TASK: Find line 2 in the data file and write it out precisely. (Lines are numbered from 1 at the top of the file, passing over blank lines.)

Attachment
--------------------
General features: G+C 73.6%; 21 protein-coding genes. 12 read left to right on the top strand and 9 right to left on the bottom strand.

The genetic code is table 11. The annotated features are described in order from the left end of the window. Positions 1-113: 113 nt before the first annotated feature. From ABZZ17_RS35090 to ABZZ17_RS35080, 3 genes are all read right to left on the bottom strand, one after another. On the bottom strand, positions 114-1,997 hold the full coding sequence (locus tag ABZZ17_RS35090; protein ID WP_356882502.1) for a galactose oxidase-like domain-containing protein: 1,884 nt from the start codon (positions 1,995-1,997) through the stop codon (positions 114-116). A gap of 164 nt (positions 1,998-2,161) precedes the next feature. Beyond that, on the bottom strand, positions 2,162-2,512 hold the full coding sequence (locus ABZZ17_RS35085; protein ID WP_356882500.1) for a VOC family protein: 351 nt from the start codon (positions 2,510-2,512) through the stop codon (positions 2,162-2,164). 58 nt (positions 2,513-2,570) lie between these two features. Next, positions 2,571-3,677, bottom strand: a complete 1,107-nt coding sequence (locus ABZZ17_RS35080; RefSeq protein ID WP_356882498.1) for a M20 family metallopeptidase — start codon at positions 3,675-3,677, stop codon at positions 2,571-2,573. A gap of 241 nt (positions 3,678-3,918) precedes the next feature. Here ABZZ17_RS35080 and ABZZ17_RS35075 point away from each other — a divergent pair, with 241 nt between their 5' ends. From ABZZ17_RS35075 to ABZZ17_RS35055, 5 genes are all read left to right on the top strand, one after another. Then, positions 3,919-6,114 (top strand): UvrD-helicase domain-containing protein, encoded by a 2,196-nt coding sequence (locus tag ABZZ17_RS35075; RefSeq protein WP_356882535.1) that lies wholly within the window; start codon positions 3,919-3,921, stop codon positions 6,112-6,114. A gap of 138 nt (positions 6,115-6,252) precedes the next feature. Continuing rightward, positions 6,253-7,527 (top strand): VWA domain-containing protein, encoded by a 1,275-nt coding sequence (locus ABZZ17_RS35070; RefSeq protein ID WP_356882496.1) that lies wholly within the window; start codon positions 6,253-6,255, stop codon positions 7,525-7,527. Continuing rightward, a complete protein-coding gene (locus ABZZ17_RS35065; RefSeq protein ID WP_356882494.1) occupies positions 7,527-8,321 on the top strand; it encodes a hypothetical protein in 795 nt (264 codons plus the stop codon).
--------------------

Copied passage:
The genetic code is table 11. The annotated features are described in order from the left end of the window. Positions 1-113: 113 nt before the first annotated feature. From ABZZ17_RS35090 to ABZZ17_RS35080, 3 genes are all read right to left on the bottom strand, one after another. On the bottom strand, positions 114-1,997 hold the full coding sequence (locus tag ABZZ17_RS35090; protein ID WP_356882502.1) for a galactose oxidase-like domain-containing protein: 1,884 nt from the start codon (positions 1,995-1,997) through the stop codon (positions 114-116). A gap of 164 nt (positions 1,998-2,161) precedes the next feature. Beyond that, on the bottom strand, positions 2,162-2,512 hold the full coding sequence (locus ABZZ17_RS35085; protein ID WP_356882500.1) for a VOC family protein: 351 nt from the start codon (positions 2,510-2,512) through the stop codon (positions 2,162-2,164). 58 nt (positions 2,513-2,570) lie between these two features. Next, positions 2,571-3,677, bottom strand: a complete 1,107-nt coding sequence (locus ABZZ17_RS35080; RefSeq protein ID WP_356882498.1) for a M20 family metallopeptidase — start codon at positions 3,675-3,677, stop codon at positions 2,571-2,573. A gap of 241 nt (positions 3,678-3,918) precedes the next feature. Here ABZZ17_RS35080 and ABZZ17_RS35075 point away from each other — a divergent pair, with 241 nt between their 5' ends. From ABZZ17_RS35075 to ABZZ17_RS35055, 5 genes are all read left to right on the top strand, one after another. Then, positions 3,919-6,114 (top strand): UvrD-helicase domain-containing protein, encoded by a 2,196-nt coding sequence (locus tag ABZZ17_RS35075; RefSeq protein WP_356882535.1) that lies wholly within the window; start codon positions 3,919-3,921, stop codon positions 6,112-6,114. A gap of 138 nt (positions 6,115-6,252) precedes the next feature. Continuing rightward, positions 6,253-7,527 (top strand): VWA domain-containing protein, encoded by a 1,275-nt coding sequence (locus ABZZ17_RS35070; RefSeq protein ID WP_356882496.1) that lies wholly within the window; start codon positions 6,253-6,255, stop codon positions 7,525-7,527. Continuing rightward, a complete protein-coding gene (locus ABZZ17_RS35065; RefSeq protein ID WP_356882494.1) occupies positions 7,527-8,321 on the top strand; it encodes a hypothetical protein in 795 nt (264 codons plus the stop codon).